Some nutrition gurus advocate a raw food diet and believe a raw food diet offers benefits you won’t get from eating cooked foods. Why the interest in raw foods? The raw food movement got its start back in the 1800s after a physician with jaundice regained his health by eating raw apples. This piqued people’s interest in raw foods and the possible benefits they offer.
There are some benefits to munching on raw foods since raw foodies are more likely to eat fruits and vegetables. Some people are adding more raw foods to their diet in hopes it will help them lose body fat. Are there benefits to eating a raw food diet if you’re trying to lose weight?
Raw Food Diets and Fat Loss
There is some evidence that adding more raw foods to your diet can help you shed body fat. Studies show people who eat predominantly raw food diets eat fewer calories overall. This is partially due to the composition of the diet most raw foodies eat. They tend to eat more low-calorie foods like vegetables. Since they’re not cooking their vegetables, they’re enjoying them without butter or high-calorie sauces.
One study showed mice that ate a raw food diet lost more weight than those that ate a diet of cooked foods even when they eat more total calories. The reason for this isn’t entirely clear. One explanation is that your body expends less energy digesting food that’s been heated since cooking breaks some of the bonds, making it easier to digest. In other words, you burn more calories digesting raw foods. You also expend a little more energy chewing them too.
Another intriguing study looking at raw foods and weight loss found that mice fed a compound called methylglyoxal gained body weight, especially in their mid-section – the dreaded belly fat. Methylglyoxal is a type of AGE or glycation end product, a compound formed when foods are exposed to heat through grilling, baking, broiling or roasting. AGEs are linked with inflammation, premature aging and an increased risk of diseases like heart disease and type 2- diabetes.
Grilled chicken and beef produce other harmful compounds called heterocyclic amines and hydrocarbons are linked with cancer. Plant-based foods that contain natural sugars and an amino acid called asparagine, like potatoes and grains, form harmful compounds called acrylamides when they’re heated to high temperatures in the absence of water – like frying, roasting, grilling or baking. Adding more raw foods to your diet reduces your exposure to these harmful compounds and, if this study holds true in humans, helps to keep belly fat in check.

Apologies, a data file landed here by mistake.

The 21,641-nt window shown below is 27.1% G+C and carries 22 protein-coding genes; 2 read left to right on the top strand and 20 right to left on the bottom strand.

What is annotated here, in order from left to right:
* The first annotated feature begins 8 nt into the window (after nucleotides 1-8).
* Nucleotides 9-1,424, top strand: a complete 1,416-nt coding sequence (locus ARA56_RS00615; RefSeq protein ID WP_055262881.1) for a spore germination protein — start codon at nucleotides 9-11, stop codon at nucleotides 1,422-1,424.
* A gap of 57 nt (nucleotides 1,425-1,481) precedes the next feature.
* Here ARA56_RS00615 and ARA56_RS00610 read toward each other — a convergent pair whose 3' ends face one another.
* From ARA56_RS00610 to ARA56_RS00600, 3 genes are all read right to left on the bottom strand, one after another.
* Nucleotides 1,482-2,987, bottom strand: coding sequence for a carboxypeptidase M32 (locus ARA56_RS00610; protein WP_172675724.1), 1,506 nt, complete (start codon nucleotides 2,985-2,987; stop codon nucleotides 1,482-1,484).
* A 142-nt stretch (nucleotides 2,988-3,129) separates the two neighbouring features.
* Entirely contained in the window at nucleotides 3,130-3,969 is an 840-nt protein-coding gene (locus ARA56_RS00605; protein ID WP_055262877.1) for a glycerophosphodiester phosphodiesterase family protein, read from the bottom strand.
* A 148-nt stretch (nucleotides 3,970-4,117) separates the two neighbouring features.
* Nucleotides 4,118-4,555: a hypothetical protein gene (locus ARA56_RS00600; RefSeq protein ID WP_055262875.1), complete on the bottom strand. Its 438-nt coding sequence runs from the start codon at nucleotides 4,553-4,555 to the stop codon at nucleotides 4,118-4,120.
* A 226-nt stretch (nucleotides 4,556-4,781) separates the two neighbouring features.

Raw versus Cooked Foods: Are There Nutritional Differences?
Some vitamins, especially antioxidant vitamins like A, C, and E, are partially inactivated by heat. These vitamins are antioxidants that protect cells against free radical damage – so chalk one up for raw foods. On the other hand, your body can better use some nutrients like lycopenes and carotenoids when the foods that contain them have been heated. An example is the lycopenes in tomatoes. You get the most benefits by eating spaghetti sauce or salsa where the tomatoes have been cooked or processed.
One study found that people who followed a strict raw food diet had lower levels of lycopenes in their bloodstream. That’s important since lycopenes have been linked with a reduced risk of heart disease and some types of cancer. Carrots are another vegetable that is best enjoyed heated. Cooking carrots increase the bioavailability of their carotenoids like beta-carotene.
Some Foods You Shouldn’t Eat Raw
Some foods can be toxic if you eat them raw. Examples are raw kidney beans, peas, parsnips, and apricot kernels. Raw milk, eggs, and meat can harbor bacteria that lead to food poisoning. Some vegetables, especially cruciferous ones, contain goitrogens that block the production of thyroid hormone. Plus, greens like spinach contain oxalic acid, a compound that blocks the absorption of some minerals like iron and calcium. Oxalates can also combine with calcium to form kidney stones.
The Bottom Line?
Adding raw foods to your diet may have some benefit when it comes to losing body fat, especially if you eat more fruits and vegetables. You also reduce your exposure to some unhealthy compounds formed when food is exposed to high heat. On the other hand, some raw veggies have compounds that affect mineral absorption and thyroid function. You don’t want that if you’re trying to lose weight. You’ll also get fewer lycopenes in your diet if you eat a mostly raw food diet.
The best solution? Add raw foods to your diet, especially fruits and vegetables, but don’t completely eliminate cooked foods either. When cooking meats don’t use dry heat and if you expose them to high heat, use an acidic marinade. This reduces the formation of heterocyclic amines. Eat your tomatoes in foods that have been heated, but enjoy cruciferous vegetables and greens that contain oxalates steamed or sautéed.
The good news? You can get the benefits of both worlds – raw foods and cooked foods. Why not enjoy both?
Vegetarian Resource Group. “Raw Food Diets”
Annals of Nutrition & Metabolism, 43(2), 69-79.
Arthritis Today. “High Cooking Temperature and Inflammation”
Scientific American. “Fact or Fiction: Raw veggies are healthier than cooked ones”
Medical News Today. “What Is The Raw Food Diet? What Are The Benefits Of The Raw Food Diet?”